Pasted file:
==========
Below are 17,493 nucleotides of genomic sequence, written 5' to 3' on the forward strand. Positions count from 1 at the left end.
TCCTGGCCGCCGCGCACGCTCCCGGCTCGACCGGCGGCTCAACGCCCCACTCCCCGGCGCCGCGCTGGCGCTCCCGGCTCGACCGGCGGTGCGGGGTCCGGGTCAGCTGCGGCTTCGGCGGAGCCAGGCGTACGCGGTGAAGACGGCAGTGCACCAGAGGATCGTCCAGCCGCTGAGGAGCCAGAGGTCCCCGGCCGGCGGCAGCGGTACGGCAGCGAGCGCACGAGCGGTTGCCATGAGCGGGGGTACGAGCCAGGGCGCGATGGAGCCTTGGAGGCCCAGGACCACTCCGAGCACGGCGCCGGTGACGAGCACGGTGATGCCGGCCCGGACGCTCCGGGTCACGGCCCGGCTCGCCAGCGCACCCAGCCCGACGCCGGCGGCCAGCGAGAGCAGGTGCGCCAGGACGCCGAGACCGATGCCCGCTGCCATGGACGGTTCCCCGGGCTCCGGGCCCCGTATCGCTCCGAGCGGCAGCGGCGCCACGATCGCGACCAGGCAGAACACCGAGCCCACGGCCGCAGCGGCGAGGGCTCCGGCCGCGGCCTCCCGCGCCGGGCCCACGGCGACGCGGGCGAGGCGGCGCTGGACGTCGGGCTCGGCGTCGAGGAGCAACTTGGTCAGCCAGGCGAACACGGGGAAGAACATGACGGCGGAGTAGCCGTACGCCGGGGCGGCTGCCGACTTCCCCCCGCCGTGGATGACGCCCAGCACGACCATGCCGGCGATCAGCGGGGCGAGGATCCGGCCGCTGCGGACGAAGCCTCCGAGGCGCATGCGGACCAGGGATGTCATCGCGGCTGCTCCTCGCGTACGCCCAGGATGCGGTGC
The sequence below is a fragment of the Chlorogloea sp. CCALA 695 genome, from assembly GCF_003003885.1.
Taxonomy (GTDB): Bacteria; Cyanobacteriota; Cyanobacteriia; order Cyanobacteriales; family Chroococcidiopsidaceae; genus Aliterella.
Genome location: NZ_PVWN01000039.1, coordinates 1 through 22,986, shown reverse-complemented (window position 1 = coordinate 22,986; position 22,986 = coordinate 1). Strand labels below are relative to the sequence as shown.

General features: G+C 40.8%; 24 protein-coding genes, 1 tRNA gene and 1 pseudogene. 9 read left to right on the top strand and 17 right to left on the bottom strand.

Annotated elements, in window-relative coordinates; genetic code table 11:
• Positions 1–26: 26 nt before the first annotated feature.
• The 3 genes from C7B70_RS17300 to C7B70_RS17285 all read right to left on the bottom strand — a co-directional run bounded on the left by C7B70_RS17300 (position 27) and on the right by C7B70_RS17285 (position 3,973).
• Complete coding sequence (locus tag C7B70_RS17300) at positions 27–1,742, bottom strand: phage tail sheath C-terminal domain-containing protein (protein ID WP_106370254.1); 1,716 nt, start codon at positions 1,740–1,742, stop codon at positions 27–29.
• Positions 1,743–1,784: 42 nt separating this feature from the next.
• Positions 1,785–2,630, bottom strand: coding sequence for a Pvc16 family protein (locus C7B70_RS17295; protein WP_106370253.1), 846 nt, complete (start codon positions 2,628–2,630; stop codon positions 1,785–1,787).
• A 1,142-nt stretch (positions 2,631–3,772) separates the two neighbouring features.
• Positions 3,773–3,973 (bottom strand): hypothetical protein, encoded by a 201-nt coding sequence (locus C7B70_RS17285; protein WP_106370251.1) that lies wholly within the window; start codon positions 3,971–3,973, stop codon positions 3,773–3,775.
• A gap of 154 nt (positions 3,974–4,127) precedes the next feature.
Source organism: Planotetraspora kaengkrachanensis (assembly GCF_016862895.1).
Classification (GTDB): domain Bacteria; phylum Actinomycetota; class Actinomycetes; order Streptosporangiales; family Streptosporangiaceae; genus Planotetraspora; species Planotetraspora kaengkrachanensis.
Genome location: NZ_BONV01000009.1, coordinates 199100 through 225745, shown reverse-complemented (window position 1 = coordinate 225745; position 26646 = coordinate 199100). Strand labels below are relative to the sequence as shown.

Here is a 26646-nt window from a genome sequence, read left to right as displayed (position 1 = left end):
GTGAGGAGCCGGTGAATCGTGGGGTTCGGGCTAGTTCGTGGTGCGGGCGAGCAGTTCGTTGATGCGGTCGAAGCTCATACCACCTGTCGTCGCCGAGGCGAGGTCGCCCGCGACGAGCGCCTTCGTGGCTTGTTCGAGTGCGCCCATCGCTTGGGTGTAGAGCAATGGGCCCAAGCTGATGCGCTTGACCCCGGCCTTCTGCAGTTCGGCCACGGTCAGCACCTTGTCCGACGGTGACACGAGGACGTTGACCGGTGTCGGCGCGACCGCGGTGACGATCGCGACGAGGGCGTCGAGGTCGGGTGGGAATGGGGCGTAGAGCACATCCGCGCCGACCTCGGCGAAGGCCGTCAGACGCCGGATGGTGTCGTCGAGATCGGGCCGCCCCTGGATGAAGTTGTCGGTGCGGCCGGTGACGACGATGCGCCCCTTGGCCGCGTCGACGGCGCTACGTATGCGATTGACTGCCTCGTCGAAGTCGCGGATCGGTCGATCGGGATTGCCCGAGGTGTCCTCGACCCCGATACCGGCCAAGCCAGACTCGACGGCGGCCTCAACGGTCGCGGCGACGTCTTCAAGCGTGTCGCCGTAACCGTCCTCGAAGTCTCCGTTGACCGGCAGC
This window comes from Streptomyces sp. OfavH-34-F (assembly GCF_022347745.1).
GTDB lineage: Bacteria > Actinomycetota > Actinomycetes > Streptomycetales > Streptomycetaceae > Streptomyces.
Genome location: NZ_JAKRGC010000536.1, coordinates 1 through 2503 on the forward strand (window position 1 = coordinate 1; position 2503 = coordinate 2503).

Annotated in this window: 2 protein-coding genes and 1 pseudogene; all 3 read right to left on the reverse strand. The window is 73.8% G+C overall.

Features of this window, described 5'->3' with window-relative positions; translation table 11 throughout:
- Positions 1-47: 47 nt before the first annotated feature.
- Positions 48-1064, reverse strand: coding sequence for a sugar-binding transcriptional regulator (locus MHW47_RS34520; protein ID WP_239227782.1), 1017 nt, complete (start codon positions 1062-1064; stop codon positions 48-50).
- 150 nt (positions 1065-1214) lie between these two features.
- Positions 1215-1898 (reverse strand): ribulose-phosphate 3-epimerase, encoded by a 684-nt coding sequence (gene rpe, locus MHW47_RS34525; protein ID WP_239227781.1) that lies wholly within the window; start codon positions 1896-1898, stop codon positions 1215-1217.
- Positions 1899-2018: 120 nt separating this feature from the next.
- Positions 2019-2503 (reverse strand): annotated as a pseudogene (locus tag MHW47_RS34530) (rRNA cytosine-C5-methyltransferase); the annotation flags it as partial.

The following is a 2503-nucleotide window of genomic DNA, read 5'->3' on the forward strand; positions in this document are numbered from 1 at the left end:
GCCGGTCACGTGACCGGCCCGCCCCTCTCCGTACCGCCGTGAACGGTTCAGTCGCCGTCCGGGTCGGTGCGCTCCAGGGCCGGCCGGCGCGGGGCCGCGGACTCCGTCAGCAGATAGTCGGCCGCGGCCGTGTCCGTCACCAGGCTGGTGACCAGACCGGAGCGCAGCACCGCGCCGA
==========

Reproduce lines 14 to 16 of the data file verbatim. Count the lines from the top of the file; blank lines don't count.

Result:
• Positions 3,773–3,973 (bottom strand): hypothetical protein, encoded by a 201-nt coding sequence (locus C7B70_RS17285; protein WP_106370251.1) that lies wholly within the window; start codon positions 3,971–3,973, stop codon positions 3,773–3,775.
• A gap of 154 nt (positions 3,974–4,127) precedes the next feature.
Source organism: Planotetraspora kaengkrachanensis (assembly GCF_016862895.1).